And it’s so interesting that Tolkien’s work has the presence that it does in pop culture, when it’s as if the invitation to sub-create takes on even when people don’t appreciate that it’s within a theologically robust framework, right? And, of course, Tolkien was usually, fairly, up front with the fact that he was writing as a Catholic. But in my classes with my students, I’ll be saying that—like he’s Catholic—and they’ll always be saying, “well, we don’t need to be Catholic to like the stories.” And I’m like, “well, that’s true.”
What that says to me is, Catholicism is simply true, and what you’re responding to is the truth, in which you are invited to be a sub-creator, right? And if you want to claim that that fits into some other theological framework—you’re going to have to prove to me that that’s outside the one that Tolkien understood as Catholic, and I don’t you’ll be able to do it. His vision of working within the creation of everything is robust. It’s theologically robust.
Linda Hoffman: What did you not say that you would like to say, Rachel?
Rachel Fulton Brown: Well, the proof is in the pudding, right? And the proof is in whether or not we, as Christians, are able to write with that invitation. And I’ll say, my friends and I, in my Telegram chat, which is an online social media platform, have written a poem in the style of Tolkien and Lewis for children that is a sort of mythical grail quest with animals. And I invite you to visit our website at dragoncommonroom.com to get a taste of this kind of mythical storytelling that I think we, as Christians, are both invited to, and need to reclaim as our true tradition.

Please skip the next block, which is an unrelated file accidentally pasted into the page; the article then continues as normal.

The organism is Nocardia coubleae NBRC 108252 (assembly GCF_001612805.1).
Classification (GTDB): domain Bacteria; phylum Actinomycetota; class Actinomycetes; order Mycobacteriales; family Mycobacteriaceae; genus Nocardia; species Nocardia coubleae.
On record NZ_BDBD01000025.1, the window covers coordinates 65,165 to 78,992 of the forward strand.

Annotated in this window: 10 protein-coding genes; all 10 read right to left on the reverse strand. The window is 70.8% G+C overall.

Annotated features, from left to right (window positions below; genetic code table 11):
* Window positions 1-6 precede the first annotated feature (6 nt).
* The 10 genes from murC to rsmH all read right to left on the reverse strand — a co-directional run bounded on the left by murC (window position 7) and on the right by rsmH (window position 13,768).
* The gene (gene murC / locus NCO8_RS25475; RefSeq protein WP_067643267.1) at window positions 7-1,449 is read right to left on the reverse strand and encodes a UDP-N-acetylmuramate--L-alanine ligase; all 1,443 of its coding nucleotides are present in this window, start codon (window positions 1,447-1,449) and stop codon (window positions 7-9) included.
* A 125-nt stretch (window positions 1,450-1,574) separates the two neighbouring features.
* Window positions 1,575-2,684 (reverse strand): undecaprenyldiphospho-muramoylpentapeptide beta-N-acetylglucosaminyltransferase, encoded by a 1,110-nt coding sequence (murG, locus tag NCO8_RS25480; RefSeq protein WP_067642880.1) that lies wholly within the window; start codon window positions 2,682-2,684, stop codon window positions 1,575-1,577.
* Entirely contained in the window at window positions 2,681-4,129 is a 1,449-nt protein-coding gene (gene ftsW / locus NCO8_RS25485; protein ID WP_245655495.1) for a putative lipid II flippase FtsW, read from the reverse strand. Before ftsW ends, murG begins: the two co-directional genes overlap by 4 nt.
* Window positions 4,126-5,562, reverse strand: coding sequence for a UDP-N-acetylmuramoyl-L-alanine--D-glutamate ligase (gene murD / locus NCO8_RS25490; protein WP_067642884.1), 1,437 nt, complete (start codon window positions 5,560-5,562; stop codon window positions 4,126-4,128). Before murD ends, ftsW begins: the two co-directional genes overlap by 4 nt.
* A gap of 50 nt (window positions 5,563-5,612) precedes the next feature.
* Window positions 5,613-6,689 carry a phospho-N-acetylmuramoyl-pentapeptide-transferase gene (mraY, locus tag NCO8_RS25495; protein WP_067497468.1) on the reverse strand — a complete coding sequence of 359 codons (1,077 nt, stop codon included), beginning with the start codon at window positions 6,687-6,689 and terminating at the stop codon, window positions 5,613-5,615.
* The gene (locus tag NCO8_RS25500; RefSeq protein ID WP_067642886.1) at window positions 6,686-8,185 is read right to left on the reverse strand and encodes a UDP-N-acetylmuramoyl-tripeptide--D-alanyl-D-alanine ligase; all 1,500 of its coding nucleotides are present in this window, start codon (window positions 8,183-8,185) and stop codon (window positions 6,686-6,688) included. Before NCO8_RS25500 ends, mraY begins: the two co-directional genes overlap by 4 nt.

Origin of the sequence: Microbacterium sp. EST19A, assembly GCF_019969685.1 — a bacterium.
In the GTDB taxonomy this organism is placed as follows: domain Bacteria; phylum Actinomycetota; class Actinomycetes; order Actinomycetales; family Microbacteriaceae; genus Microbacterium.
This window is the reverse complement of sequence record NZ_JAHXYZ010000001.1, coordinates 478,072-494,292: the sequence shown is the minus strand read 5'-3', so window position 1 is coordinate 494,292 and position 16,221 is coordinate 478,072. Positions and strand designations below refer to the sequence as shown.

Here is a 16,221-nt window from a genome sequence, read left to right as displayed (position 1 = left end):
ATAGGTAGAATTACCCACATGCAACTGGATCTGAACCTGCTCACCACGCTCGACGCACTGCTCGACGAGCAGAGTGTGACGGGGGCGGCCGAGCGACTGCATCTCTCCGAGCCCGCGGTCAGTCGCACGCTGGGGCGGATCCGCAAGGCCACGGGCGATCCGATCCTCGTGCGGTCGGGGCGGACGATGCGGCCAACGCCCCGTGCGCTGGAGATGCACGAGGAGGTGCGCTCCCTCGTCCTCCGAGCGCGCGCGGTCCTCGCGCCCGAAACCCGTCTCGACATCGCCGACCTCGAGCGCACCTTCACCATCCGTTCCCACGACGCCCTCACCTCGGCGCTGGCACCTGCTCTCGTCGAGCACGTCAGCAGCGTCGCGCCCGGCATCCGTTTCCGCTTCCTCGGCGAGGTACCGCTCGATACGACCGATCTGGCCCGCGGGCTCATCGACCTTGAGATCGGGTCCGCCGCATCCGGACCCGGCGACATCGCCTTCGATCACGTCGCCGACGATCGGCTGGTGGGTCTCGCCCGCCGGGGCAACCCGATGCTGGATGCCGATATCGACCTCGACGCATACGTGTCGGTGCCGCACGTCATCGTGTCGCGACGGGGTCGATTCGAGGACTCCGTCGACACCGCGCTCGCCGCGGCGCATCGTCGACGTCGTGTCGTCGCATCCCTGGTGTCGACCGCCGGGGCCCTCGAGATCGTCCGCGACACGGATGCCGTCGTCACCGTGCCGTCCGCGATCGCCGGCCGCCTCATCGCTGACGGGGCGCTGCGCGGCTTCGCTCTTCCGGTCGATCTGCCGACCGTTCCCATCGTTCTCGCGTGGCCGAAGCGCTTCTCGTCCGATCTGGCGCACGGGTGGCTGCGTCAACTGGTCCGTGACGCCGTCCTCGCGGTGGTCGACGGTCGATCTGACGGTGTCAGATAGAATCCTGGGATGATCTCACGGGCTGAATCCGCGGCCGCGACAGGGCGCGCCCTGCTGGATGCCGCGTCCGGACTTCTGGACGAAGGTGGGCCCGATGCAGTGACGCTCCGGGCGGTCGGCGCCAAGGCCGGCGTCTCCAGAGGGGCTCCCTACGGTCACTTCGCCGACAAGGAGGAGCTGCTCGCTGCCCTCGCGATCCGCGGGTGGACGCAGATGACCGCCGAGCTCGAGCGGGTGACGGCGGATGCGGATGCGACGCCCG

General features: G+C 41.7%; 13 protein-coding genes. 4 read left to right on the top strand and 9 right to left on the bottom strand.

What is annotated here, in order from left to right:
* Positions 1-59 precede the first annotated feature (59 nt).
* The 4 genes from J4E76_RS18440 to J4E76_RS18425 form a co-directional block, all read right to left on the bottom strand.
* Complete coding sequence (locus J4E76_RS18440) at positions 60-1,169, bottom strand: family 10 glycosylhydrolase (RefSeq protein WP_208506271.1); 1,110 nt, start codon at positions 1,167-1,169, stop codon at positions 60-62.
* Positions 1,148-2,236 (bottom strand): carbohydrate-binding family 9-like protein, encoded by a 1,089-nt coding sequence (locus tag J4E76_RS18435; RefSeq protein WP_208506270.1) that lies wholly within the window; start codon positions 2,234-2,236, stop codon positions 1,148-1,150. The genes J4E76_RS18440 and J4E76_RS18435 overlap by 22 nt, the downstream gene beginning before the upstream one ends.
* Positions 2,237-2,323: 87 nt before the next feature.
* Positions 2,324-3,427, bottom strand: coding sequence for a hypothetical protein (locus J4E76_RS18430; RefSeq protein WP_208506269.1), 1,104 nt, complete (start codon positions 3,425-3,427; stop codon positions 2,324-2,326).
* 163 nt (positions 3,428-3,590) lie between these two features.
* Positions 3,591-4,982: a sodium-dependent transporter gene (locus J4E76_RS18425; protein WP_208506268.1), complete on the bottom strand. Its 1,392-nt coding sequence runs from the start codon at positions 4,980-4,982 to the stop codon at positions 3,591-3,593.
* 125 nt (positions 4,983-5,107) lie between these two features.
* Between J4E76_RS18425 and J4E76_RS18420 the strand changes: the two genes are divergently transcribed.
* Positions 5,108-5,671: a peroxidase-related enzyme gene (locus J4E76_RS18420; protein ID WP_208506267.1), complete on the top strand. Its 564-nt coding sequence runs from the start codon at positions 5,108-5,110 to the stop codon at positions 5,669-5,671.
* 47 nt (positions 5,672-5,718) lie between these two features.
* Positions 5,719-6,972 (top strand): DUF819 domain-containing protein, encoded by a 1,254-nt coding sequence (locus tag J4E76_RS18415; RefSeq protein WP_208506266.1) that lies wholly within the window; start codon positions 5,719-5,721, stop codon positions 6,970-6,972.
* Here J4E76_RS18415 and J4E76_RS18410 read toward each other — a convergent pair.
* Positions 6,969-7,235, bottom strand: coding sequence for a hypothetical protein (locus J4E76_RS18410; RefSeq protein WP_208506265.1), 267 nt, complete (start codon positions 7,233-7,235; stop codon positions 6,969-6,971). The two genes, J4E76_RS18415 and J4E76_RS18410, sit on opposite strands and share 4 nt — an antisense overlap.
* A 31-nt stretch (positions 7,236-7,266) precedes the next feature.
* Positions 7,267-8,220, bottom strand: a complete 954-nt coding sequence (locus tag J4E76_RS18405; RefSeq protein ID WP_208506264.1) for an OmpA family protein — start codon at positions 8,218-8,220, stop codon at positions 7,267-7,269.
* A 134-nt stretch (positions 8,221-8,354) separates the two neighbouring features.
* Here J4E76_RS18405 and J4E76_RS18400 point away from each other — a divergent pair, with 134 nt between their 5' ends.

Linda Hoffman: We will place a link below the video.
Rachel Fulton Brown: Thank you.
Linda Hoffman: Rachel, you are brilliant. Thank you for coming on the show. I hope we can have you back for another glimpse into your vast knowledge.
Rachel Fulton Brown: I’d love to come back. I feel like, as I understood it, there were only 20 minutes, but those were not 20-minute questions. Those were really hard, those were difficult questions.
Linda Hoffman: OK. If you are agreeable, we will have you back in no short order.
Rachel Fulton Brown: If your audience likes it, I have plenty more where that came from.
Linda Hoffman: To quote my friend Rachel: To admit they were wrong would require re-thinking their entire model of reality. Most people are not equipped with the mental or spiritual strength to withstand that level of horror, so they default to blindness. Faith in our Lord Jesus Christ is the only way to see clearly. Everything else keeps you trapped in the web of lies that the father of lies has spun around us to make us think we can be like gods.
Thank you so much for joining us today. I’m Linda Hoffman. See you on our next exciting episode of FEAR NOT.
(music, credits roll)
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Host: Linda Hoffman
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Guest selection and coordination: Linda Graber and Diana Silva